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You have only one couple of apples, so it's singular.
There are multiple apples, so it's plural.

Which one is right, "there are a couple of apples" or "there is a couple of apples"? I have seen both used.

In Dutch you would say "there is a couple of apples" because you only have one couple of apples. How about English?

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possible duplicate of "Couple was" or "couple were" married? – FumbleFingers Dec 3 '11 at 14:13
up vote 15 down vote accepted

There are 3 things that need mentioning here:

1) Couple as a group of two people in a relationship:

In this case you say:

Where is the couple that requested the wedding?

But you would also say:

They are a lovely couple.

2) Couple as a few:

In this case, you use are, examples:

There are a few apples on the table = There are a couple of apples on the table.

3) As in the 2nd case, but contracted:

When you contract in spoken English, this is the special case where you can contract are to is, like this:

There are a couple of apples on the table. => There's a couple of apples on the table.

Because you cannot contract to there're.

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Can you always contract there are to there's? – seriousdev Dec 3 '11 at 17:18
@seriousdev: I think it's pretty common in spoken, informal English. For example: "There's some people." Definitely do not do this in written English, especially not formal. – RiMMER Dec 3 '11 at 19:59
There's is only short for there is. The contraction for there are is there're - where both e's are schwas (neutral vowels). It's loose ungrammatical informal speech to say or write "There is some people", and writing it as there's makes no difference to that. – FumbleFingers Dec 4 '11 at 18:14

It would actually be extremely unlikely for a speaker to be thinking of this "couple of apples" as a coherent single unit. In OP's context, it simply means two - feasibly three, but probably no more.

Victorian grammarians argued that "a couple" can only be a singular noun. That's pedantic tosh, obviously, but wholesale disregard for this counter-intuitive "rule" has been a long time coming.

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I wouldn't call the rule counter-intuitive because it works according to that rule in other languages (Dutch, German, Italian). It might be the case it appears counter-intuitive to you because you are used to the multiple-units-thinking status quo in modern English. Thanks for backing your point with data. – Augustus Kling Dec 3 '11 at 20:29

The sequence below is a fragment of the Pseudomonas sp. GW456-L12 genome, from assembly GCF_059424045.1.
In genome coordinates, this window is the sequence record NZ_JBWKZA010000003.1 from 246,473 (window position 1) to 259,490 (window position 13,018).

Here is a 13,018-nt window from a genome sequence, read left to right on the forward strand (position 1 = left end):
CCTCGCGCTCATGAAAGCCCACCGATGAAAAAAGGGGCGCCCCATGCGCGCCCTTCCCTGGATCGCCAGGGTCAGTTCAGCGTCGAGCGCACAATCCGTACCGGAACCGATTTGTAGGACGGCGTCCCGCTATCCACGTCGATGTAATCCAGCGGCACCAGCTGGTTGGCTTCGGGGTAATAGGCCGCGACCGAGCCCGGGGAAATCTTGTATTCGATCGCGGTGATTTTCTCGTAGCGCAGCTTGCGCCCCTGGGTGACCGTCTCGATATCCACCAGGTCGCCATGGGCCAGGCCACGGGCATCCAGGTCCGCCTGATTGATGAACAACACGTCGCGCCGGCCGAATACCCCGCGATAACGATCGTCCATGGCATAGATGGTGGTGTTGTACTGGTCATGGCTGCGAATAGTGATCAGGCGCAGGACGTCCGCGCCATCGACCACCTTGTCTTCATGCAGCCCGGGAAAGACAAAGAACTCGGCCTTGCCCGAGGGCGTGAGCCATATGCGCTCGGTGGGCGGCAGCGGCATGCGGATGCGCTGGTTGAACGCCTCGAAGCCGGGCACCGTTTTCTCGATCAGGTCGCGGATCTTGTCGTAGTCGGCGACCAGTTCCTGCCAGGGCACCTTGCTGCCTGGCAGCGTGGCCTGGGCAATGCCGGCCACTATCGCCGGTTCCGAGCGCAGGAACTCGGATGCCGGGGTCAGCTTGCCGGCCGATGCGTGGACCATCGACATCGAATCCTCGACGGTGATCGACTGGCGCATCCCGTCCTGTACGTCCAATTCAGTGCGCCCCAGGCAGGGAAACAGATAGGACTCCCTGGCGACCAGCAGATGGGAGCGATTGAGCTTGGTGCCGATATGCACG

I don't know enough about those other languages to have an opinion. But in English the "intuitive" position is obviously that "a couple" is similar to "a few", "a dozen", etc. Nearly everyone apart from a few prescriptive grammarians thinks like that - because it's a natural fit to the real world, not because they've gotten used to some quirk of English. The language evolves to fit people's thinking, not the other way around. – FumbleFingers Dec 4 '11 at 14:29
Yes - I strongly agree with FF that the (especially British) English usage, 'logical concord', seems to reflect the reality of situations better and thus is well termed 'intuitive'. And language should be a useful tool, not a dictator. Though FF's last statement above flies in the face of the Sapir-Whorf hypothesis (I believe there's a two-way process, mainly not language-driven). – Edwin Ashworth May 27 '13 at 7:27
@Edwin: I believe that at the individual level, any given person's "world-view" is probably significantly constrained by the language they have available to conceptualise and talk about things. My metaphoric language evolves above alluded more to changes taking place over generations/centuries. Originally, a couple derived from to join/connect [two things], so the metaphoric extension to just the two things initially meant they remained a single unit. That doesn't work with the modern usage, so hidebound logicians/grammarians were eventually overruled by common usage. – FumbleFingers May 27 '13 at 12:52

The choice depends on how you regard the apples. There are emphasises the fact that there are two separate apples on the table. There is, or more frequently, as Rimmer says, there’s, emphasises the collection, even though it’s a collection of just two (or perhaps two or three, given the imprecise nature of couple).

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